I highly recommend reading this uplifting book.
Book Length: 370 Pages (Trade Paperback from the library)
Amazon Link: The Boys in The Boat
Author Website: Daniel James Brown
Each chapter begins with a photo from the 1930s, as well as a quote from George Yeoman Pocock, the man who built the boats for the Washington team and most other teams, as well.
First Paragraphs from Chapter One (instead of from the Prologue):
Monday, October 9, 1933, began as a gray day in Seattle. A gray day in a gray time.
Along the waterfront, seaplanes from the Gorst Air Transport company rose slowly from the surface of Puget Sound and droned westward, flying low under the cloud cover, beginning their short hops over to the naval shipyard at Bremerton. Ferries crawled away from Colman Dock on water as flat and dull as old pewter. Downtown, the Smith Tower pointed, like an upraised finger, toward somber skies. On the streets below the tower, men in fraying suit coats, worn-out shoes, and battered felt fedoras wheeled wooden carts toward the street corners where they would spend the day selling applies and oranges and packages of gum for a few pennies apiece. Around the corner, on the steep incline of Yesler Way, Seattle's old, original Skid Road, more men stood in long lines, heads bent, regarding the wet sidewalks and talking softly among themselves as they waited for the soup kitchens to open. Trucks from the Seattle Post-Intelligencer rattled along cobblestone streets, dropping off bundles of newspapers. Newsboys in woolen caps lugged the bundles to busy intersections, to trolley stops, and to hotel entrances, where they held the paper aloft, hawking them for two cents a copy, shouting out the day's headline: "15,000,000 to Get U.S. Relief."
Teaser (from Page 84):
It rained, and they rowed. They rowed through cutting wind, bitter sleet, and occasional snow, well into the dark of night every evening. They rowed with cold rainwater running down their backs, pooling in the bottom of the boat, and sloshing back and forth under their sliding seats.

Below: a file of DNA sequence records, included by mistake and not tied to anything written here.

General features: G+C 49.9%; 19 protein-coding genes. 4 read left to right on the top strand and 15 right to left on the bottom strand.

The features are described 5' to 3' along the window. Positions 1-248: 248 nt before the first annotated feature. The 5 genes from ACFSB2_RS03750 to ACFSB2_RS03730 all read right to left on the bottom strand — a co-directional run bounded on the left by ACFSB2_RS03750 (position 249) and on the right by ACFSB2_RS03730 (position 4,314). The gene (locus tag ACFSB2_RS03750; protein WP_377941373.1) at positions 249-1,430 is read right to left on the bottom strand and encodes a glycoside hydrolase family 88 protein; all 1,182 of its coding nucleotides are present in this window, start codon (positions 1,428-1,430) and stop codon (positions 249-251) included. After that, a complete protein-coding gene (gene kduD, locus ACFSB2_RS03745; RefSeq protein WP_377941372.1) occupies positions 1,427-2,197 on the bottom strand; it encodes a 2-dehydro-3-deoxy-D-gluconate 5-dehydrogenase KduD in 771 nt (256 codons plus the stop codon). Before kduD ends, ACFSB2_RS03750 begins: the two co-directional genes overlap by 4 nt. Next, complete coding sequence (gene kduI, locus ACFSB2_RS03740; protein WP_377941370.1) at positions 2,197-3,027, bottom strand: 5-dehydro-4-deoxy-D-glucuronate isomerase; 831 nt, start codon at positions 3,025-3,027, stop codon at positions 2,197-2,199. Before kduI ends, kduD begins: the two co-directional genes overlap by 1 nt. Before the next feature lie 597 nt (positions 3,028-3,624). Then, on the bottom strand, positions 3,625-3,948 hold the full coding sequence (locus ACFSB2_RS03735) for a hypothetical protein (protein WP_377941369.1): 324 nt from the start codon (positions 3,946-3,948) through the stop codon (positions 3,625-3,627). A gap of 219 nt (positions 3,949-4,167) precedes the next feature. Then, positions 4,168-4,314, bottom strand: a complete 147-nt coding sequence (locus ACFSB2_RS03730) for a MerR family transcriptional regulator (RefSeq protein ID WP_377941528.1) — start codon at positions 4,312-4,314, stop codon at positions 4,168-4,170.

Synopsis (from Amazon):
For readers of Unbroken, out of the depths of the Depression comes an irresistible story about beating the odds and finding hope in the most desperate of times—the improbable, intimate account of how nine working-class boys from the American West showed the world at the 1936 Olympics in Berlin what true grit really meant.
It was an unlikely quest from the start. With a team composed of the sons of loggers, shipyard workers, and farmers, the University of Washington’s eight-oar crew team was never expected to defeat the elite teams of the East Coast and Great Britain, yet they did, going on to shock the world by defeating the German team rowing for Adolf Hitler. The emotional heart of the tale lies with Joe Rantz, a teenager without family or prospects, who rows not only to regain his shattered self-regard but also to find a real place for himself in the world. Drawing on the boys’ own journals and vivid memories of a once-in-a-lifetime shared dream, Brown has created an unforgettable portrait of an era, a celebration of a remarkable achievement, and a chronicle of one extraordinary young man’s personal quest.
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